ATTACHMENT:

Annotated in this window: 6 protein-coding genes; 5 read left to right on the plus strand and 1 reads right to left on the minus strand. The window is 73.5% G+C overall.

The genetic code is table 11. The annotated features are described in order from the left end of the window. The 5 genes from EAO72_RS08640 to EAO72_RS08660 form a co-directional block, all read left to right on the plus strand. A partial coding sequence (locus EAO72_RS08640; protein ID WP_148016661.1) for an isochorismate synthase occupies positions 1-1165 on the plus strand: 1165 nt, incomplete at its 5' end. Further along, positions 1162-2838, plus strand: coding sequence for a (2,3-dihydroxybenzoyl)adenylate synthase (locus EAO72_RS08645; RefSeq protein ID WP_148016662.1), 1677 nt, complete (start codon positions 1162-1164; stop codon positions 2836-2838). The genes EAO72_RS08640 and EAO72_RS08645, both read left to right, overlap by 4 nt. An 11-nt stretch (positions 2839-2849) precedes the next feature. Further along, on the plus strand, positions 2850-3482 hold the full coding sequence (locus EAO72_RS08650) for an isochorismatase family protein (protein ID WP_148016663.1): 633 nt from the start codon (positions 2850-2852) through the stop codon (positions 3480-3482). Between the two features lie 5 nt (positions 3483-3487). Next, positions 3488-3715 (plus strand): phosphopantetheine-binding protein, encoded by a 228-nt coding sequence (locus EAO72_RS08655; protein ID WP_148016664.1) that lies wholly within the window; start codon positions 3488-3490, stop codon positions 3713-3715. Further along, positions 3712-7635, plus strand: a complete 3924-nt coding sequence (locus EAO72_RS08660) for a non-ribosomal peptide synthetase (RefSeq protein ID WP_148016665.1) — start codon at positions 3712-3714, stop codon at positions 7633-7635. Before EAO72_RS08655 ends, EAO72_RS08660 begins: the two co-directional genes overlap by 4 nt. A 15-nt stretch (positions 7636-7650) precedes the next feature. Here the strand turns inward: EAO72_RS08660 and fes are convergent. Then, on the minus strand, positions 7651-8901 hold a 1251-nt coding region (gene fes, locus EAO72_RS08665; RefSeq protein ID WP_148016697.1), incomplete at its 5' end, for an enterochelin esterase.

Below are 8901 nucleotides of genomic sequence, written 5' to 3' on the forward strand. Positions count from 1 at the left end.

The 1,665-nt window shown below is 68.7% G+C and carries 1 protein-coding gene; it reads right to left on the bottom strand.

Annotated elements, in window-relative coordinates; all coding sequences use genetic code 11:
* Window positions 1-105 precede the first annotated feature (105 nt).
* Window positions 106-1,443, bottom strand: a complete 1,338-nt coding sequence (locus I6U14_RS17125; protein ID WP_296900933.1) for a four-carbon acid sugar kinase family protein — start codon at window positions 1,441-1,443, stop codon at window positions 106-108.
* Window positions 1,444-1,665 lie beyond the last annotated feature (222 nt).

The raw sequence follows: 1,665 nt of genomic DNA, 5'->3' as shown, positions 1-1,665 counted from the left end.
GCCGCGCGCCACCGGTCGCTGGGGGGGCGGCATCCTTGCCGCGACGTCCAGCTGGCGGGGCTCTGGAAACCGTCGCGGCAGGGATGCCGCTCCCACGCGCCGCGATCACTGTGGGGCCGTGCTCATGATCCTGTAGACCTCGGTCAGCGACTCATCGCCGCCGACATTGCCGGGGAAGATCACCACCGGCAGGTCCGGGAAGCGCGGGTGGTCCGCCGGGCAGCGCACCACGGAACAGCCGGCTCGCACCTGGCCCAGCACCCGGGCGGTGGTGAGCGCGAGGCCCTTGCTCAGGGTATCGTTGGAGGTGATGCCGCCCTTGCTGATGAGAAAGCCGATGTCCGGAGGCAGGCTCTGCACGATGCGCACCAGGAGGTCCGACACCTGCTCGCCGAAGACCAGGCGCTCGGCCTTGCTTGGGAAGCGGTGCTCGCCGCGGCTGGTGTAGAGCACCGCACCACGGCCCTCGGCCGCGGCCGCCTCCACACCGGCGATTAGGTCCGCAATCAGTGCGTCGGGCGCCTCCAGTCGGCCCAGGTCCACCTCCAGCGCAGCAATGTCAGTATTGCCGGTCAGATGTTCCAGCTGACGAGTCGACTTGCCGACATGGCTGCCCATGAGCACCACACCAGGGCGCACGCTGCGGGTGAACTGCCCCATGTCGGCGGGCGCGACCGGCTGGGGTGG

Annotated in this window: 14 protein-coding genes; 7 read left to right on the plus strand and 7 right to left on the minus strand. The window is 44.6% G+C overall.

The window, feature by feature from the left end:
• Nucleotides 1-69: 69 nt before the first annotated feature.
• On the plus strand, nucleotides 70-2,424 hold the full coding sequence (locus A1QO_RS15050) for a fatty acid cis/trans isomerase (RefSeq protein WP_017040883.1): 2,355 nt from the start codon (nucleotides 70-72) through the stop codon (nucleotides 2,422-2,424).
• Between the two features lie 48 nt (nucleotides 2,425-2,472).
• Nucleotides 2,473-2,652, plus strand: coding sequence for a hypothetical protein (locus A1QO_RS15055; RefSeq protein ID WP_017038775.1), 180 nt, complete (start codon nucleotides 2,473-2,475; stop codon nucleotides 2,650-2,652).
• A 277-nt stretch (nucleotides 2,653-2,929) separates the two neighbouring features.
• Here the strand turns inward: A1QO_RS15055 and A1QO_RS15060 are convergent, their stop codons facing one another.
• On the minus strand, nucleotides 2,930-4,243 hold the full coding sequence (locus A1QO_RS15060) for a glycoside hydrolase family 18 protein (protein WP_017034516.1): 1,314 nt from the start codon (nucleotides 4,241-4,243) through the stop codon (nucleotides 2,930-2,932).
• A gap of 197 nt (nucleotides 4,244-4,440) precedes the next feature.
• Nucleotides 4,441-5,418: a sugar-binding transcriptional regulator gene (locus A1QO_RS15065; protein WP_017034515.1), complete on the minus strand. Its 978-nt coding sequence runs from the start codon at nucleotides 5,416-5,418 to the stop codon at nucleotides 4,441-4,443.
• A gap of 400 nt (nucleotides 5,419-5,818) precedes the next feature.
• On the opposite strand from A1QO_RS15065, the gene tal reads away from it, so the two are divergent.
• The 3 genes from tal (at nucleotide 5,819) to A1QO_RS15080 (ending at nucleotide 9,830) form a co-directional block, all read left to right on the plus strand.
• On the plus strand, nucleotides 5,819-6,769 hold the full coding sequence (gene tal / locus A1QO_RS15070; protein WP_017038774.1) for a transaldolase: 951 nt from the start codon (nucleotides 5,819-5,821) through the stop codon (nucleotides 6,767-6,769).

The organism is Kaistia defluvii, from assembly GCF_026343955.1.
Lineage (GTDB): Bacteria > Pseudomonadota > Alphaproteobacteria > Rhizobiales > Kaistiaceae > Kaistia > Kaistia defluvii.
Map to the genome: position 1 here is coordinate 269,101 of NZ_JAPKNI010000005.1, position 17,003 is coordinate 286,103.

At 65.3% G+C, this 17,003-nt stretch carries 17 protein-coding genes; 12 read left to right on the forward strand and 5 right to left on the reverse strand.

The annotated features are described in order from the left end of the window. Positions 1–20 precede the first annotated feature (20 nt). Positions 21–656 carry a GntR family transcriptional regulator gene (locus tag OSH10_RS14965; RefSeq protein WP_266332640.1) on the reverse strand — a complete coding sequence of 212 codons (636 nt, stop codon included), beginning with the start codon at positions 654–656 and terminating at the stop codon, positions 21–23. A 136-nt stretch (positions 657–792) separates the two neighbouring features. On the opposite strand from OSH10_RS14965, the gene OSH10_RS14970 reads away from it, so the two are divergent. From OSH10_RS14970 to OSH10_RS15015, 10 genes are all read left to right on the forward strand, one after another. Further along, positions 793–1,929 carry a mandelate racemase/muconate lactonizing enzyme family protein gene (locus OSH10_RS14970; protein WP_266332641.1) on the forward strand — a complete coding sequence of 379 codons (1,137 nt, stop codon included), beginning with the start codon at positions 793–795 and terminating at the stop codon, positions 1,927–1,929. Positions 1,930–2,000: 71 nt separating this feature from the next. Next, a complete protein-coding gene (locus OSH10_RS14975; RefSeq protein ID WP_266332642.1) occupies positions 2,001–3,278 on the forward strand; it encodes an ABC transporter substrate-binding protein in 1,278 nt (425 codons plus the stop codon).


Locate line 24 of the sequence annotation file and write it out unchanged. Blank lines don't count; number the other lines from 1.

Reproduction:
• The 3 genes from tal (at nucleotide 5,819) to A1QO_RS15080 (ending at nucleotide 9,830) form a co-directional block, all read left to right on the plus strand.